ISR handler task starving other lower priority task

seanbzd wrote on Wednesday, April 01, 2015:

Hi,
I’m using FreeRTOS on Xilinx Zynq Soc, c++ compiler. I have 2 tasks.
Task 1 is the handler task to service ISRs. It is created with a priority of say, 4.
Task 2 is another task doing other work totally unrelated to ISRs/Task1 and created with priority 3.

Task1 // priority 4
{
while (1)
{
SemaphoreTake(xbinary);
do something();
}
}

ISR()
{
SemaphoreGive(xbinary);
Context Switch(); //to make Task1() run
}

Task2() // priority 3
{
while(1)
{
do something else()
}
}

In the above scheme, Task2() is not running even though the higher priority Task1() is blocked on a semaphore. Any ideas??
If I create Task2() with the same priority as the handler Task1(), then both of them run; but I would like to keep Task2() at lower priority than the handler Task.

heinbali01 wrote on Wednesday, April 01, 2015:

Hi Sean,


static xSemaphoreHandle xISREventSemaphore;

void ISR_handler( void )
{
BaseType_t xHigherPriorityTaskWoken = pdFALSE;

    /* Beside setting the semaphore, also make sure that the
    same ISR won't re-occur immediately after returning (IRET).
    In some cases this is automatic: the CPU or peripheral
    denotes the interrupt as "handled" just before calling the
    ISR.
    In other cases, you must write a '1' to some flag which
    triggered this interrupt (timer-interrupt), or read a byte
    (UART RX interrupt), see the manual. */
    if( xISREventSemaphore != NULL )
    {
        //to make Task1() run
        xSemaphoreGiveFromISR( xISREventSemaphore,
            &xHigherPriorityTaskWoken );
        portYIELD_FROM_ISR( xHigherPriorityTaskWoken );
    }
}

void Task1( void *pvParameters ) // priority 4
{
BaseType_t xTicksSecond = 1000 / portTICK_PERIOD_MS;

    vSemaphoreCreateBinary( xISREventSemaphore );
    install_ISR();

    while (1)
    {
        if( SemaphoreTake( xISREventSemaphore, xTicksSecond ) != pdFALSE )
        {
            /* An ISR has occurred. */
            do_something();
        }
        else
        {
            /* A time-out occurred while waiting for an ISR event. */
        }
    }
}

void Task2( void *pvParameters ) // priority 3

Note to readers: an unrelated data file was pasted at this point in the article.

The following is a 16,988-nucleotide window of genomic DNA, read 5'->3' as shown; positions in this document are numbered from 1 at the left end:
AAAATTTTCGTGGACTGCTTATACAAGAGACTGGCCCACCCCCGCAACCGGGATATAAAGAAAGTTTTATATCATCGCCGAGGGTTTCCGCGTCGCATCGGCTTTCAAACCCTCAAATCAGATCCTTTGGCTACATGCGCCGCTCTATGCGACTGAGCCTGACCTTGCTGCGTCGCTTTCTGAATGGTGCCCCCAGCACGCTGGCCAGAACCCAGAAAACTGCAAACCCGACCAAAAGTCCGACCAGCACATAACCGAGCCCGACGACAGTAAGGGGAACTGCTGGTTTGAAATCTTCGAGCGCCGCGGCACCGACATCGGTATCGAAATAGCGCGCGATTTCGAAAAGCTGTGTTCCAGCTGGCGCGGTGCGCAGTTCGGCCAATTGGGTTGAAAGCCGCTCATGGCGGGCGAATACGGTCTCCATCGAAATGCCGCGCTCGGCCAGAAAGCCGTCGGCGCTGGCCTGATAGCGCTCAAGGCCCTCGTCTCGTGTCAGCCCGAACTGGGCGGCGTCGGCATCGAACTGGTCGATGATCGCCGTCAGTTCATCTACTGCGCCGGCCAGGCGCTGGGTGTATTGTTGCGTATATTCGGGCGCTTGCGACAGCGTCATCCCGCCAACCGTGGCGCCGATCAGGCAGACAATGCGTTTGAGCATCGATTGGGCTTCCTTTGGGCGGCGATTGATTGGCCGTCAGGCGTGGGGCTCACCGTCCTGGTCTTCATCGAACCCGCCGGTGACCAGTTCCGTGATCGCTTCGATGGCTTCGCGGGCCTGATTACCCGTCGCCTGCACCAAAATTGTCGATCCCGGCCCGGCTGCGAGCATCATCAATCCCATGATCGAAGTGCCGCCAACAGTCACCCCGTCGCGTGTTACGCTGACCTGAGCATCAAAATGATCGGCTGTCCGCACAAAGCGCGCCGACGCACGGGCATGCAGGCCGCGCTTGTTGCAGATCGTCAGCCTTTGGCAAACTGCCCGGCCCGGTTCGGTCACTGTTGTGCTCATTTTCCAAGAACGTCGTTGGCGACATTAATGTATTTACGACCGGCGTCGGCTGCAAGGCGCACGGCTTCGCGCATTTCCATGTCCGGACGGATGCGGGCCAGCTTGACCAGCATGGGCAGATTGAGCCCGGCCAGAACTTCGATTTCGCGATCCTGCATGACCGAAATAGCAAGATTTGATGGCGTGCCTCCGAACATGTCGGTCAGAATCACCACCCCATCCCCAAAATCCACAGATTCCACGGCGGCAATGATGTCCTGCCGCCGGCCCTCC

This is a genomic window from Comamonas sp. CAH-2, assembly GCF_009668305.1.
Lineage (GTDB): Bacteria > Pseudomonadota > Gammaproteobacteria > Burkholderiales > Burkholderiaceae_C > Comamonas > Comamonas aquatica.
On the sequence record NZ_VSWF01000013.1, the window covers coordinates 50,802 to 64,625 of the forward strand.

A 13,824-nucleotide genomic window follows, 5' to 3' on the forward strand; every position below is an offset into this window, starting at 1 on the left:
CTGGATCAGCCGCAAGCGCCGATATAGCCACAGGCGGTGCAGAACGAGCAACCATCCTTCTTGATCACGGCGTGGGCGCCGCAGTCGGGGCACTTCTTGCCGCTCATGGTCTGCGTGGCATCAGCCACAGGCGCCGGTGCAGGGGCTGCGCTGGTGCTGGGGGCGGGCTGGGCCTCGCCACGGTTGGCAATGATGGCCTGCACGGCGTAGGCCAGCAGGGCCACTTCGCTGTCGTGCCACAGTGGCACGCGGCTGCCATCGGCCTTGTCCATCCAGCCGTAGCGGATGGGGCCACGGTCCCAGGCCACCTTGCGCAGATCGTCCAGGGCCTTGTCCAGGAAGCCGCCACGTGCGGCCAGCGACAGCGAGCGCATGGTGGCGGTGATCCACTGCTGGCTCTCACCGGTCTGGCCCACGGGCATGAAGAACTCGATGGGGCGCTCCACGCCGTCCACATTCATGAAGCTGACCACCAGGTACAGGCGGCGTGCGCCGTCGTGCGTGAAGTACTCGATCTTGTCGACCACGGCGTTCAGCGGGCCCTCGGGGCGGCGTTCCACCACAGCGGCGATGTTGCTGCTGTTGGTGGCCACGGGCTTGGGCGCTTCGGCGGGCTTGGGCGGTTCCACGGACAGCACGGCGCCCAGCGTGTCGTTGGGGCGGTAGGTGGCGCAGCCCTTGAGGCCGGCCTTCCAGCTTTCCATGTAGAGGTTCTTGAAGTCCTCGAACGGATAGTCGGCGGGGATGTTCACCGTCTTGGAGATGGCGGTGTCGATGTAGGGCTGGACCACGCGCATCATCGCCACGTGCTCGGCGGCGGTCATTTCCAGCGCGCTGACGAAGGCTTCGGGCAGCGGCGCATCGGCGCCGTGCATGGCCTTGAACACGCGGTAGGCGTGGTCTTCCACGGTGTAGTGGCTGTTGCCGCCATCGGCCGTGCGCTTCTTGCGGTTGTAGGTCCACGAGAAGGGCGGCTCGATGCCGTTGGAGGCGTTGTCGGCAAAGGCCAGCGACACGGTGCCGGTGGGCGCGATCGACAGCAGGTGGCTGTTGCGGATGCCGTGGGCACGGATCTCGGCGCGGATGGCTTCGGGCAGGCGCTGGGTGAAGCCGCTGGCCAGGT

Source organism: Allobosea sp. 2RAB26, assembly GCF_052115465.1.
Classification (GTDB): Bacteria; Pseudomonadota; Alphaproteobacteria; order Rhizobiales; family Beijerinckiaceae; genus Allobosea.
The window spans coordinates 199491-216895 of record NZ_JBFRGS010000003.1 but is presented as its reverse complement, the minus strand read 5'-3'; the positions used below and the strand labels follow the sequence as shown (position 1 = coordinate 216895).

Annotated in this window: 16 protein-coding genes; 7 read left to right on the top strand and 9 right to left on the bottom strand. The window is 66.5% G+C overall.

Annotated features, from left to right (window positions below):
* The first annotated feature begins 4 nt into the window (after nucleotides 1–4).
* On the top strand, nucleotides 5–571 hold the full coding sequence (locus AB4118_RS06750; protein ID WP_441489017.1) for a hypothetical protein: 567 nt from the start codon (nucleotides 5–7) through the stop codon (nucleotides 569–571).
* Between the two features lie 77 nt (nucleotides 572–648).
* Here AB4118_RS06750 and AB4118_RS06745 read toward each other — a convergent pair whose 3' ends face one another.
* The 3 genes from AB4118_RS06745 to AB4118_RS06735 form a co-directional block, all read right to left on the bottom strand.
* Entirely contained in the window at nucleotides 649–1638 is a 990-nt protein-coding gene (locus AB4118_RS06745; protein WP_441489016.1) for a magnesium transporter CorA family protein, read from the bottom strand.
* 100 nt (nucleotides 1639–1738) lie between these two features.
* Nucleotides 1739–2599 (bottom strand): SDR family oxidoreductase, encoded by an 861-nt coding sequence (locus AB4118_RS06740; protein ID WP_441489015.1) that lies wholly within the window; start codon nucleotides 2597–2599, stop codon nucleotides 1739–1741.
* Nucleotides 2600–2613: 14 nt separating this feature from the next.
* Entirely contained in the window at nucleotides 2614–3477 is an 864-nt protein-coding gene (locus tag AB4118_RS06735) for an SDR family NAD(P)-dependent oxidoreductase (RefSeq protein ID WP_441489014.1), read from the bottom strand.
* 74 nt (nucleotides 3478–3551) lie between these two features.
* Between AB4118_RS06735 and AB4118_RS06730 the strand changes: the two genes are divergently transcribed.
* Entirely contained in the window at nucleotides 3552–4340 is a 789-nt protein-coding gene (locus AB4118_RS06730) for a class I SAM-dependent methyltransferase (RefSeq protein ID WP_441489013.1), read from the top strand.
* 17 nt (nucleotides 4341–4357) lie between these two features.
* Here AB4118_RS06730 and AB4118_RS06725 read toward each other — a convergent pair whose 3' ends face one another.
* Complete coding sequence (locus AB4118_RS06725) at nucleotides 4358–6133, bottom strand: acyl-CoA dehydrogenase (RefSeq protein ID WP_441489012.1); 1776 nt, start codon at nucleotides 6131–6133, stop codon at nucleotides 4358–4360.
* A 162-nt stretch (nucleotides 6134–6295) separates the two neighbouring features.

{
BaseType_t xSleepTicks = 10 / portTICK_PERIOD_MS;
xSemaphoreHandle xTask2Semaphore;

    vSemaphoreCreateBinary( xTask2Semaphore );
    while(1)
    {
        /* Let it sleep for 10 ms. */
        SemaphoreTake( xTask2Semaphore, xSleepTicks );
        /* and do something else. */
        do_something_else();
    }
}

If you look carefully at the above example, you might find the answer to your question.

Regards.

seanbzd wrote on Wednesday, April 01, 2015:

Hein,
Thanks for responding and the nicely formatted code example. I don’t think I understand what you are trying to tell me. Please note that even though Task2() is of lower priority, the other higher priority Task1() is blocked on a Semaphore, so, shouldn’t that relinquish some CPU to the lower priority Task2()? Thanks in advance.

heinbali01 wrote on Wednesday, April 01, 2015:

Sean,

I don’t think I understand what you are trying to tell me

The fact that your lower-priority task-2 doesn’t get attention, probably means that either the ISR or task-1 is consuming all CPU time.
Maybe task-1 takes all CPU time because it does not sleep (when xBlockTime == 0)
Maybe your ISR takes all CPU time because the cause of the interrupt is not properly reset / cleared.

Could you compare the code that I provided with your own implementation, line-by-line?

And if you can NOT find the cause, you might want to submit some real C-code that you are using.

Regards, Hein

seanbzd wrote on Sunday, April 05, 2015:

Thanks.
The tick interrupt is 1000Hz, the external interrupt is fired every 1ms. Since the scheduler can only run at 1 ms, I suppose the context switch from Task1 to Task2 cannot happen sooner than that. So, I increased the tick interrupt to 2000 Hz, but it still did not help. I’m looking into this statement “Maybe your ISR takes all CPU time because the cause of the interrupt is not properly reset / cleared.” I’ll report back.

richard_damon wrote on Sunday, April 05, 2015:

Who says the scheduler can only run at 1 ms? The scheduler will be run whenever it is called! The timer tick will force a scheduler run (if premeption is allowed) to let multiple tasks at the same priority automatically share time.

The scheduler will also run whenever a task blocks.

An ISR can also request the scheduler to run (details on how are port specific) when it has unblocked a higher priority task, thus switching to it immediately.

seanbzd wrote on Sunday, April 12, 2015:

Thanks Hein and Richard. This problem is now resolved. The issue was same what Hein suspected. The Interrupt was not getting cleared properly. We were configuring the interrupt for ACTIVE LOW where as it was required to be configured ACTIVE HIGH or rising edge. Once we resolved this, we are able to get multiple tasks with different priorities working without problems.

Thanks for your support.